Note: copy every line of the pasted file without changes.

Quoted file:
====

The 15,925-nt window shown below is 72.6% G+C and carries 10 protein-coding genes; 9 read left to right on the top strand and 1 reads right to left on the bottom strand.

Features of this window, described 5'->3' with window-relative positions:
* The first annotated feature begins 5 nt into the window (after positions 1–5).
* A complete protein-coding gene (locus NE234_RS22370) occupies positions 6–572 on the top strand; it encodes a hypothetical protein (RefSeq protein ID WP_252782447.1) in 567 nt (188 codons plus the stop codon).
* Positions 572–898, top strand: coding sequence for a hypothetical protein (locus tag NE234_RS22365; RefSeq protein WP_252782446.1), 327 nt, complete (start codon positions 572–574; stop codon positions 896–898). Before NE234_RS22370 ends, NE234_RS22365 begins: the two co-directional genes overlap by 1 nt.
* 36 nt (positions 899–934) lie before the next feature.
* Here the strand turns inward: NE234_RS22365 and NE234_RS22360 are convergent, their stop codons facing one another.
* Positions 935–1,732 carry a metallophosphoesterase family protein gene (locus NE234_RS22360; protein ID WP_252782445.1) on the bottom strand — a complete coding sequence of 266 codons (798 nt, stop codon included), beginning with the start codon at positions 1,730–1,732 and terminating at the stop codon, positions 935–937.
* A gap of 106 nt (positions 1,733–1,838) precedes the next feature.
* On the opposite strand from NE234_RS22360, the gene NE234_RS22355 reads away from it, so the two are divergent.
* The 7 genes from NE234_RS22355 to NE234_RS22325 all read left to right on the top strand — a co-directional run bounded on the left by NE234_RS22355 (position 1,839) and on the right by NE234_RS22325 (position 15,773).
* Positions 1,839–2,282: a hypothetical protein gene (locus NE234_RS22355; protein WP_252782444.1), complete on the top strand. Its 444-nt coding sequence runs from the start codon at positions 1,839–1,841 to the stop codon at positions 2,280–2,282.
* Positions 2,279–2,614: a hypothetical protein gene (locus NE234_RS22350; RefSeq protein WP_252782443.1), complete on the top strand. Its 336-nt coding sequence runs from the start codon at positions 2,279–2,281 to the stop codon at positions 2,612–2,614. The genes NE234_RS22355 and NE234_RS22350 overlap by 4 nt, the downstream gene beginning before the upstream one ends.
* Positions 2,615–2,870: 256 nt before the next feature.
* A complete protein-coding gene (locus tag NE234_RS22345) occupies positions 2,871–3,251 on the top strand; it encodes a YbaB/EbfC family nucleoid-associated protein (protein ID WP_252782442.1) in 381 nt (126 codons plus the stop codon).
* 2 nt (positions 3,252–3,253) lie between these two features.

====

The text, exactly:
The 15,925-nt window shown below is 72.6% G+C and carries 10 protein-coding genes; 9 read left to right on the top strand and 1 reads right to left on the bottom strand.

Features of this window, described 5'->3' with window-relative positions:
* The first annotated feature begins 5 nt into the window (after positions 1–5).
* A complete protein-coding gene (locus NE234_RS22370) occupies positions 6–572 on the top strand; it encodes a hypothetical protein (RefSeq protein ID WP_252782447.1) in 567 nt (188 codons plus the stop codon).
* Positions 572–898, top strand: coding sequence for a hypothetical protein (locus tag NE234_RS22365; RefSeq protein WP_252782446.1), 327 nt, complete (start codon positions 572–574; stop codon positions 896–898). Before NE234_RS22370 ends, NE234_RS22365 begins: the two co-directional genes overlap by 1 nt.
* 36 nt (positions 899–934) lie before the next feature.
* Here the strand turns inward: NE234_RS22365 and NE234_RS22360 are convergent, their stop codons facing one another.
* Positions 935–1,732 carry a metallophosphoesterase family protein gene (locus NE234_RS22360; protein ID WP_252782445.1) on the bottom strand — a complete coding sequence of 266 codons (798 nt, stop codon included), beginning with the start codon at positions 1,730–1,732 and terminating at the stop codon, positions 935–937.
* A gap of 106 nt (positions 1,733–1,838) precedes the next feature.
* On the opposite strand from NE234_RS22360, the gene NE234_RS22355 reads away from it, so the two are divergent.
* The 7 genes from NE234_RS22355 to NE234_RS22325 all read left to right on the top strand — a co-directional run bounded on the left by NE234_RS22355 (position 1,839) and on the right by NE234_RS22325 (position 15,773).
* Positions 1,839–2,282: a hypothetical protein gene (locus NE234_RS22355; protein WP_252782444.1), complete on the top strand. Its 444-nt coding sequence runs from the start codon at positions 1,839–1,841 to the stop codon at positions 2,280–2,282.
* Positions 2,279–2,614: a hypothetical protein gene (locus NE234_RS22350; RefSeq protein WP_252782443.1), complete on the top strand. Its 336-nt coding sequence runs from the start codon at positions 2,279–2,281 to the stop codon at positions 2,612–2,614. The genes NE234_RS22355 and NE234_RS22350 overlap by 4 nt, the downstream gene beginning before the upstream one ends.
* Positions 2,615–2,870: 256 nt before the next feature.
* A complete protein-coding gene (locus tag NE234_RS22345) occupies positions 2,871–3,251 on the top strand; it encodes a YbaB/EbfC family nucleoid-associated protein (protein ID WP_252782442.1) in 381 nt (126 codons plus the stop codon).
* 2 nt (positions 3,252–3,253) lie between these two features.